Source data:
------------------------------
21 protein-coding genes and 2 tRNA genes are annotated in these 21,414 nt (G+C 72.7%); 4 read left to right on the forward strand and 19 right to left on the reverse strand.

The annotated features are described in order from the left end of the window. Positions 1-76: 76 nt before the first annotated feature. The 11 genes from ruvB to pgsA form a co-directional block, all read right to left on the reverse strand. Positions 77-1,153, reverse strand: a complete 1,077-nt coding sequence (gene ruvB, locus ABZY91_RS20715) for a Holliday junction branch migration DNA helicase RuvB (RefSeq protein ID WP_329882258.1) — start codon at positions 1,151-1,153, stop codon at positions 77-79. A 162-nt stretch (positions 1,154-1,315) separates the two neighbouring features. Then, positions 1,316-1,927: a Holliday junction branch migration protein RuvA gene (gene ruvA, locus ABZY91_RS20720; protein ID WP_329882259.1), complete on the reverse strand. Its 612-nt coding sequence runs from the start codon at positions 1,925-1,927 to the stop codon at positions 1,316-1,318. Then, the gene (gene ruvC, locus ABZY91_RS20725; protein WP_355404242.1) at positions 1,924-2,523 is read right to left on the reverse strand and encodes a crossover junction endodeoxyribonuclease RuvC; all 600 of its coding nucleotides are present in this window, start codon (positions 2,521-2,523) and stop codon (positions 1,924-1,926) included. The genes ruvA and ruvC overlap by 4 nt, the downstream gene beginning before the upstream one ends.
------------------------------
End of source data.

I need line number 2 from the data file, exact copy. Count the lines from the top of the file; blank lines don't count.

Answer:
The annotated features are described in order from the left end of the window. Positions 1-76: 76 nt before the first annotated feature. The 11 genes from ruvB to pgsA form a co-directional block, all read right to left on the reverse strand. Positions 77-1,153, reverse strand: a complete 1,077-nt coding sequence (gene ruvB, locus ABZY91_RS20715) for a Holliday junction branch migration DNA helicase RuvB (RefSeq protein ID WP_329882258.1) — start codon at positions 1,151-1,153, stop codon at positions 77-79. A 162-nt stretch (positions 1,154-1,315) separates the two neighbouring features. Then, positions 1,316-1,927: a Holliday junction branch migration protein RuvA gene (gene ruvA, locus ABZY91_RS20720; protein ID WP_329882259.1), complete on the reverse strand. Its 612-nt coding sequence runs from the start codon at positions 1,925-1,927 to the stop codon at positions 1,316-1,318. Then, the gene (gene ruvC, locus ABZY91_RS20725; protein WP_355404242.1) at positions 1,924-2,523 is read right to left on the reverse strand and encodes a crossover junction endodeoxyribonuclease RuvC; all 600 of its coding nucleotides are present in this window, start codon (positions 2,521-2,523) and stop codon (positions 1,924-1,926) included. The genes ruvA and ruvC overlap by 4 nt, the downstream gene beginning before the upstream one ends.